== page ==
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2022 Catcher Ranking Tiers (Fantasy Baseball)

by Michael Waterloo | @MichaelWaterloo | Featured Writer
Mar 17, 2022
J.T. Realmuto

J.T. Realmuto once again headlines a shallow catcher position in 2022.

I hate catchers.

Like, I despise them. But they are part of fantasy, so we have to talk about them.

There’s a valid argument this year for investing in one of the top guys, and I get it, to a point. However, the cost of taking one of them means that you are passing on valuable players at other positions who can help you more consistently.

You want consistent playing time at the position, but you don’t want a player who is going to play a lot and actively hurt you. 

It’s a delicate balance, but one we are here to help with.

As always, when it comes to rankings, tiers are the best way to go about them, as it allows you to group a set of players together so that you know when you need to take a specific player at a position before that tier runs out.

We’ll take a look at catcher ADP based on FantasyPros composite ADP and break them down into tiers for you so you know when to grab the guy who you like.

We should note that these tiers are based on a 12-team standard roto league, so adjust accordingly for your league scoring.

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Tier 1: The Locks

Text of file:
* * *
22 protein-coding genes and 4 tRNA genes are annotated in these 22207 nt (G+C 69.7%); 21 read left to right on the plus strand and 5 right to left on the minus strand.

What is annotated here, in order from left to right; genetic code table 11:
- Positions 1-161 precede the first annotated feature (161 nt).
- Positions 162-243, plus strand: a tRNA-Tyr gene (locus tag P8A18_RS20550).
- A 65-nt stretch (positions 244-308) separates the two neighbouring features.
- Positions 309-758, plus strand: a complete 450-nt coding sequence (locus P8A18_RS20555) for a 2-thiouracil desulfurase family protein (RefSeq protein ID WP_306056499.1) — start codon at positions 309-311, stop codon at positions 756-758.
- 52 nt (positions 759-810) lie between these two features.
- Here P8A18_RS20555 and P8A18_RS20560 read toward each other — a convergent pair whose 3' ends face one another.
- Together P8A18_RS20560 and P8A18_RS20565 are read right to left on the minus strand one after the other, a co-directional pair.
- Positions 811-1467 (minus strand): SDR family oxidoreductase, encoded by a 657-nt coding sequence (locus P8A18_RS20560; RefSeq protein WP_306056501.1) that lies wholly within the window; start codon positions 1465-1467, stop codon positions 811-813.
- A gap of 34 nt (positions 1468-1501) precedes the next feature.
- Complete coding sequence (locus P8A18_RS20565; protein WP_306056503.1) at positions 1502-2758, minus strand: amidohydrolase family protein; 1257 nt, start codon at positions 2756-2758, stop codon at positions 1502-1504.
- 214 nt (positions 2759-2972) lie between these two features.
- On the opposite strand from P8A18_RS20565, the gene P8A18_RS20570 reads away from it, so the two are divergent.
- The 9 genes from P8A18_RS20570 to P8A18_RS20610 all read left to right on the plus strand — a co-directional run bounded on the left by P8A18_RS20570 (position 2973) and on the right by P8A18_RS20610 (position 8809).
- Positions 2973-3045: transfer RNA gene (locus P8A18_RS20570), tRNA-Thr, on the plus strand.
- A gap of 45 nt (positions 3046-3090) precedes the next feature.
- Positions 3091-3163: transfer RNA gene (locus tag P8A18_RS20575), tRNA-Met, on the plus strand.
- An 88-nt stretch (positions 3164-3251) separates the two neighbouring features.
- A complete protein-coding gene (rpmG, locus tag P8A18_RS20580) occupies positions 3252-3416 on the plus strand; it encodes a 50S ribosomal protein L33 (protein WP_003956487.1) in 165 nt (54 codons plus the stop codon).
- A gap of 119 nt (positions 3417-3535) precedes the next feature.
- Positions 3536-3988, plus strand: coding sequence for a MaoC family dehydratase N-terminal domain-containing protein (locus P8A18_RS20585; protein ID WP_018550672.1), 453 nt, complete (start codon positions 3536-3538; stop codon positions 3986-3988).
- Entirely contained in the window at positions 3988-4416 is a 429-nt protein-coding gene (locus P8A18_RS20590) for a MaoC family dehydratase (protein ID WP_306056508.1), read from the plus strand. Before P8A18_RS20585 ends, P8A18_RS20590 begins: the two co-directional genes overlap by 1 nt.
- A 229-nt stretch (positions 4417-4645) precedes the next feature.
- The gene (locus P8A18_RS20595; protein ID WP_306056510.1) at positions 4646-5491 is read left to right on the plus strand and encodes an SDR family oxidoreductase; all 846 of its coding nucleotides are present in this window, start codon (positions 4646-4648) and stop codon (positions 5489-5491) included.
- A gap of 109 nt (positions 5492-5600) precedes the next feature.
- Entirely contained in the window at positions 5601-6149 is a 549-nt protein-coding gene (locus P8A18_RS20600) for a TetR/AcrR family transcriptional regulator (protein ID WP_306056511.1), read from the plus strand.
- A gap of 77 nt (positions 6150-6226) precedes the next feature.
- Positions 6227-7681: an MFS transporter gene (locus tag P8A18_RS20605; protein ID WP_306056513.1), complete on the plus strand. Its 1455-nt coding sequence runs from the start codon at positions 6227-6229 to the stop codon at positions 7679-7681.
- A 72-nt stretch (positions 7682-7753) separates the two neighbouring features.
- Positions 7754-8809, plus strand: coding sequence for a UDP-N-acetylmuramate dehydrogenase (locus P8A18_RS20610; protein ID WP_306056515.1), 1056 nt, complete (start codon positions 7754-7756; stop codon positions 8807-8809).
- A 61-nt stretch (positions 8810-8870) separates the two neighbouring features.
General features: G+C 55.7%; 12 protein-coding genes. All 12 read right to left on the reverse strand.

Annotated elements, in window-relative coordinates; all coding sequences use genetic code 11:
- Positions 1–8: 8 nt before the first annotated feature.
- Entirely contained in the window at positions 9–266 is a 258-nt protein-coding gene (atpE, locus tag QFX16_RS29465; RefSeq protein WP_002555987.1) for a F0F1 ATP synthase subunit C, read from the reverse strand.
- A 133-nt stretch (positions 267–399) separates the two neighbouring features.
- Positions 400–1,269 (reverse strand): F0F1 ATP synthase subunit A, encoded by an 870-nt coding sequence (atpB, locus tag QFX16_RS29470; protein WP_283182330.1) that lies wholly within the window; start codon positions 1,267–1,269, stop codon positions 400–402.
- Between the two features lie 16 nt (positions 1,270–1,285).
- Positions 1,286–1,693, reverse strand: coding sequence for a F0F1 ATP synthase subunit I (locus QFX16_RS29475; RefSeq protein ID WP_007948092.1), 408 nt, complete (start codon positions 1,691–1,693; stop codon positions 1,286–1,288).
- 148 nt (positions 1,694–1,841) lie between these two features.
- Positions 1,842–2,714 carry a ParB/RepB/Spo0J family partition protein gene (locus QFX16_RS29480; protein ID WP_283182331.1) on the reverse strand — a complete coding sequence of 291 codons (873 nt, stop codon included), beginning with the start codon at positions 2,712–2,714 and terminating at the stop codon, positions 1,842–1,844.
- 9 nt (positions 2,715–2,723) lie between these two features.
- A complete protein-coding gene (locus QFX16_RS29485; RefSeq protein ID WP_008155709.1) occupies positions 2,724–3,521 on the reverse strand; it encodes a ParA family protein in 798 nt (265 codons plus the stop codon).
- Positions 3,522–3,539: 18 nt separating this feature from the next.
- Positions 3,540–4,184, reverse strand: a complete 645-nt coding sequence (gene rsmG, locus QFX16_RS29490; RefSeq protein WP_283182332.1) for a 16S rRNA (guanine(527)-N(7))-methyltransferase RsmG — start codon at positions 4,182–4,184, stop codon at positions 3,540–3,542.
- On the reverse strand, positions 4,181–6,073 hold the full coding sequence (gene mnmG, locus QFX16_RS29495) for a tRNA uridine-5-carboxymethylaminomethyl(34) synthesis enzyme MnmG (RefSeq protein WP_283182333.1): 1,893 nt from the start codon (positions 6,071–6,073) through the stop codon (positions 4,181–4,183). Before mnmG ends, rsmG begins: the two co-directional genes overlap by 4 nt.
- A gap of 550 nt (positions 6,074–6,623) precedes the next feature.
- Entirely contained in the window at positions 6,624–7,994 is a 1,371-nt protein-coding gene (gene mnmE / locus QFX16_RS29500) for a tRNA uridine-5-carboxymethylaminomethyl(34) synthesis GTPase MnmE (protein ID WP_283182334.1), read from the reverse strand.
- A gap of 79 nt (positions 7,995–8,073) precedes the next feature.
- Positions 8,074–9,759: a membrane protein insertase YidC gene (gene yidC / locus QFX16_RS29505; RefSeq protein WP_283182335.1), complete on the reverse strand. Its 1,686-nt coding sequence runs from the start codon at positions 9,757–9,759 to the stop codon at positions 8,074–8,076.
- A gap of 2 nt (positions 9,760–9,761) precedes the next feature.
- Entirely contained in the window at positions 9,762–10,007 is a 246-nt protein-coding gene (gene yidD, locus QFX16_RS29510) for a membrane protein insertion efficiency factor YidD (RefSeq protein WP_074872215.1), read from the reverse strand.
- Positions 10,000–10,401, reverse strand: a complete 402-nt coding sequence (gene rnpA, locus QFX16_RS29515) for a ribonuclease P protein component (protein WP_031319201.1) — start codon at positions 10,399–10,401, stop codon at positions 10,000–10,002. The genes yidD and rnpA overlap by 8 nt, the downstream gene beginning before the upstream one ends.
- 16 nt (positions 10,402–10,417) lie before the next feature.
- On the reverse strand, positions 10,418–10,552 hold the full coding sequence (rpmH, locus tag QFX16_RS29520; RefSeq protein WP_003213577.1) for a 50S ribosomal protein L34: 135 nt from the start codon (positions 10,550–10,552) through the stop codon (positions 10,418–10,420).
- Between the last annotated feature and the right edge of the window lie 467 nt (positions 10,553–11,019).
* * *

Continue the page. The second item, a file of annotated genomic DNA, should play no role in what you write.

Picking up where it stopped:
If you want one of the staples, you need to be willing to invest early. Personally, I wait on catcher, but I get the appeal of investing early and getting a safe bet who gives you a leg-up on your competition. All three guys in this tier can do that.

For me, Realmuto is going to give you the best across-the-board production, so he’s my No. 1. If Smith can continue to develop, he’ll be what Realmuto is now, without the steals. As for Perez, well, he’s earned the right to be a top-three catcher given his 2021, but I’m not expecting 40 home runs again. 

Tier 2: The Next Best Things

Contreras is a great pick if you want a catcher with a solid floor and playing time without paying as hefty of a price tag. If we shift to OBP leagues, Grandal enters the top tier and is probably ahead of Smith ever so slightly. He just has an elite and unique blend of power and eye at the plate.